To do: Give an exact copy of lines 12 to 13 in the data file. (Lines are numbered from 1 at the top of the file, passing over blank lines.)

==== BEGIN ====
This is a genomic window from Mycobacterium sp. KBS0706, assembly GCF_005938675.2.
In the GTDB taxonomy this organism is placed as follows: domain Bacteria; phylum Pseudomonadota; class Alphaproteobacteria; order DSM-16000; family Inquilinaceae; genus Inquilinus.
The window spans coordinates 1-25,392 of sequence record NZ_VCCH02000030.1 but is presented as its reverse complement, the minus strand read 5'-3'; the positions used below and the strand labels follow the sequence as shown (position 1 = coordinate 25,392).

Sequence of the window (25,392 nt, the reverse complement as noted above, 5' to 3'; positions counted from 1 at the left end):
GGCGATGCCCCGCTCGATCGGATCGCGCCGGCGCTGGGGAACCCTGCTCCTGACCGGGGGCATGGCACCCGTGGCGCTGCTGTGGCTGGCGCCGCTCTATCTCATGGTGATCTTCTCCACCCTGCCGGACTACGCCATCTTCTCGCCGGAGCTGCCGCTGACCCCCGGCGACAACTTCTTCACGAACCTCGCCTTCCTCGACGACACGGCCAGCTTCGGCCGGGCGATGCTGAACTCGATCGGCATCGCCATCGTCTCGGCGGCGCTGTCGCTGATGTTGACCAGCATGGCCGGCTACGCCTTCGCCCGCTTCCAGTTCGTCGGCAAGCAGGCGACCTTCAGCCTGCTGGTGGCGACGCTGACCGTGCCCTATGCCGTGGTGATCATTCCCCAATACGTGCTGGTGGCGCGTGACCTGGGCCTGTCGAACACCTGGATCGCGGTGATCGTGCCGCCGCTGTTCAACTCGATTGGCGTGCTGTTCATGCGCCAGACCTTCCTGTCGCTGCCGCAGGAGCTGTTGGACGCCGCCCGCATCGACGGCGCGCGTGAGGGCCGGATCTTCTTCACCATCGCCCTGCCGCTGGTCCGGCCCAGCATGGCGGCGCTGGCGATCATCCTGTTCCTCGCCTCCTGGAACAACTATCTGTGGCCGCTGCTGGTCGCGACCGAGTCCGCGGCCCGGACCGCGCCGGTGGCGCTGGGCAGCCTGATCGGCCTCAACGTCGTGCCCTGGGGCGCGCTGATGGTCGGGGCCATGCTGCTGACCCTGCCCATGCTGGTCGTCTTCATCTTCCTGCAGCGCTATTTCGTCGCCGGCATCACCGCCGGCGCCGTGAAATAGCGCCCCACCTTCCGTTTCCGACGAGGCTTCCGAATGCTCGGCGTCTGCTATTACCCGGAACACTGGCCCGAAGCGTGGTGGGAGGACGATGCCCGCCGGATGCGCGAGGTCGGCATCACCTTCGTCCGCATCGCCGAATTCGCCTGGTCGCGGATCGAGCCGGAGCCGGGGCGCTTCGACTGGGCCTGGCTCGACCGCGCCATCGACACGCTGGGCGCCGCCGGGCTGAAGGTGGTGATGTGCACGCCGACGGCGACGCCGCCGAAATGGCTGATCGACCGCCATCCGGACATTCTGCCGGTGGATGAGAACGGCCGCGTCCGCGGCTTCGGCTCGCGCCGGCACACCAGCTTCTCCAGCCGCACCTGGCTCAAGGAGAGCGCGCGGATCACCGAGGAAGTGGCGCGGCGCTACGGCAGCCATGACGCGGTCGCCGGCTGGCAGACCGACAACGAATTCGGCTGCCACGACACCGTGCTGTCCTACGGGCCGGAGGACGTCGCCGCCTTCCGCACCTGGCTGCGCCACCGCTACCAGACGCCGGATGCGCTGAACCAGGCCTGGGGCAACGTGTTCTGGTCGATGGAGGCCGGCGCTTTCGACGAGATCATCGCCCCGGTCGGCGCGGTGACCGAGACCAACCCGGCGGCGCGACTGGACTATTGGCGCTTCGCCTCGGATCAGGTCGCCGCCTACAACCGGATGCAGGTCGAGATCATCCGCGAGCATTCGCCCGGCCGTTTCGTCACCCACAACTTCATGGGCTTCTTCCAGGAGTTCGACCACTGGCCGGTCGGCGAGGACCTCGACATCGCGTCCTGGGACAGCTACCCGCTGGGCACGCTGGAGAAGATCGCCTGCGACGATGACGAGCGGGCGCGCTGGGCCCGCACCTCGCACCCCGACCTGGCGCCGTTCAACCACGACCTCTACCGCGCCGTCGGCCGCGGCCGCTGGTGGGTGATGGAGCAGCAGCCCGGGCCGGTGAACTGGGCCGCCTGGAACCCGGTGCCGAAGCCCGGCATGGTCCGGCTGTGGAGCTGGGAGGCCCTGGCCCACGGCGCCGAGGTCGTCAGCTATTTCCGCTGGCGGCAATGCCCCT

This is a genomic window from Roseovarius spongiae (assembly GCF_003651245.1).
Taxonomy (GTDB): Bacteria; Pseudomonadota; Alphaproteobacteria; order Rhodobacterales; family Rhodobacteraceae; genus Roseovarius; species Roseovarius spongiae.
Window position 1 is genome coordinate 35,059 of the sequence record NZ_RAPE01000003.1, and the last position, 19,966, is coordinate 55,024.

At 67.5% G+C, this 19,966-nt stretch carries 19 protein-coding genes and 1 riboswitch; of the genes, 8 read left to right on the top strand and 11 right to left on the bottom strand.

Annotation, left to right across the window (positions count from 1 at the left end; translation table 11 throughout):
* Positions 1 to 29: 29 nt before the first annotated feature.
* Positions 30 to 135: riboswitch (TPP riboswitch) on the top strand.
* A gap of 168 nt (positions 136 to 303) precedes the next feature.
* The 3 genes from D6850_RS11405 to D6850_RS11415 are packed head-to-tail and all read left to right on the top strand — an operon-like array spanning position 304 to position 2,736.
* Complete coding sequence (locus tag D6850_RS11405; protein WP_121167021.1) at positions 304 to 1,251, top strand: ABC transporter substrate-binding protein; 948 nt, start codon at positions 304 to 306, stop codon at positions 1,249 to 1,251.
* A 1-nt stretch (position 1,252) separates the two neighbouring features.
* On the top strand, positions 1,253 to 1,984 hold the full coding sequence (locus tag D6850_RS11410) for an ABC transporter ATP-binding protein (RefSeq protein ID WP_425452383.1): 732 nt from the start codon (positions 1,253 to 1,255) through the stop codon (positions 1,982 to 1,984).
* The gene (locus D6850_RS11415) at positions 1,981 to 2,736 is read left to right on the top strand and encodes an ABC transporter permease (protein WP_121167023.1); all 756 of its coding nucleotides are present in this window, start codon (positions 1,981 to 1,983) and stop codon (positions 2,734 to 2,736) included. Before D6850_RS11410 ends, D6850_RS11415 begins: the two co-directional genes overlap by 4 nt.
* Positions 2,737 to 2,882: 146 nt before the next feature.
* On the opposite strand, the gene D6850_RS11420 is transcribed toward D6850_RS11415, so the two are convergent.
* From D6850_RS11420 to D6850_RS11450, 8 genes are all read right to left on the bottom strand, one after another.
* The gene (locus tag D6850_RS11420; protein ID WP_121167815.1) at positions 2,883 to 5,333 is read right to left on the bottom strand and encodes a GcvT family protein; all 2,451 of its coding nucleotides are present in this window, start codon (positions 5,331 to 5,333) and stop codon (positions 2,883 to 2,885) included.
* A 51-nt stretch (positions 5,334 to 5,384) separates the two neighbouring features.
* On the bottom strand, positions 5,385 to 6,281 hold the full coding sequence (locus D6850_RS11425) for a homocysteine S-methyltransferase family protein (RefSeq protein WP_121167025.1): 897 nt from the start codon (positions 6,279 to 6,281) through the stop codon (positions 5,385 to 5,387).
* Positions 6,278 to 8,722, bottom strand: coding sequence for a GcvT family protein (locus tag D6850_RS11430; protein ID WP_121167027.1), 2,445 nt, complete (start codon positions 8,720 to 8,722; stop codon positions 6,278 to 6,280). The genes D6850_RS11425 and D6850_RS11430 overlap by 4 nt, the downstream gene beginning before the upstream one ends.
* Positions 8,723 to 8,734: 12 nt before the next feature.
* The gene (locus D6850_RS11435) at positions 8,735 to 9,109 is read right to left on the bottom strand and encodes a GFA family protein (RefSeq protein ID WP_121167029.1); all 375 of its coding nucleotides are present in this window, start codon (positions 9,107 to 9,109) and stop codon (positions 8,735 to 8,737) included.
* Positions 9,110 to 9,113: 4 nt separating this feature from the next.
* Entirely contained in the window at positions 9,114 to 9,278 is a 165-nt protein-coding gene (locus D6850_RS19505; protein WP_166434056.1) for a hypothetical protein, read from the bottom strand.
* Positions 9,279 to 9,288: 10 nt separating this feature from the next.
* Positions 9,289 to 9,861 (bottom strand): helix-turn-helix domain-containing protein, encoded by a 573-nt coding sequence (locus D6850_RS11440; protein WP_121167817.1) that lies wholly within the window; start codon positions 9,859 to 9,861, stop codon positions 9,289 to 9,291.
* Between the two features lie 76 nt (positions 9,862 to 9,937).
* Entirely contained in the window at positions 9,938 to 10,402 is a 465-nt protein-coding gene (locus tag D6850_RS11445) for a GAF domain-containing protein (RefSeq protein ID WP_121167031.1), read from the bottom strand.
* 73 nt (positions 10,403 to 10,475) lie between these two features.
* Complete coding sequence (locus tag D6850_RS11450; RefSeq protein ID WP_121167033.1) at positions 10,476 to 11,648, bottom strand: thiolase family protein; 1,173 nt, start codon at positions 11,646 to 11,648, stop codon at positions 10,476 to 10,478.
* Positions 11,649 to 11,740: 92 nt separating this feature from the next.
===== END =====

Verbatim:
* Positions 30 to 135: riboswitch (TPP riboswitch) on the top strand.
* A gap of 168 nt (positions 136 to 303) precedes the next feature.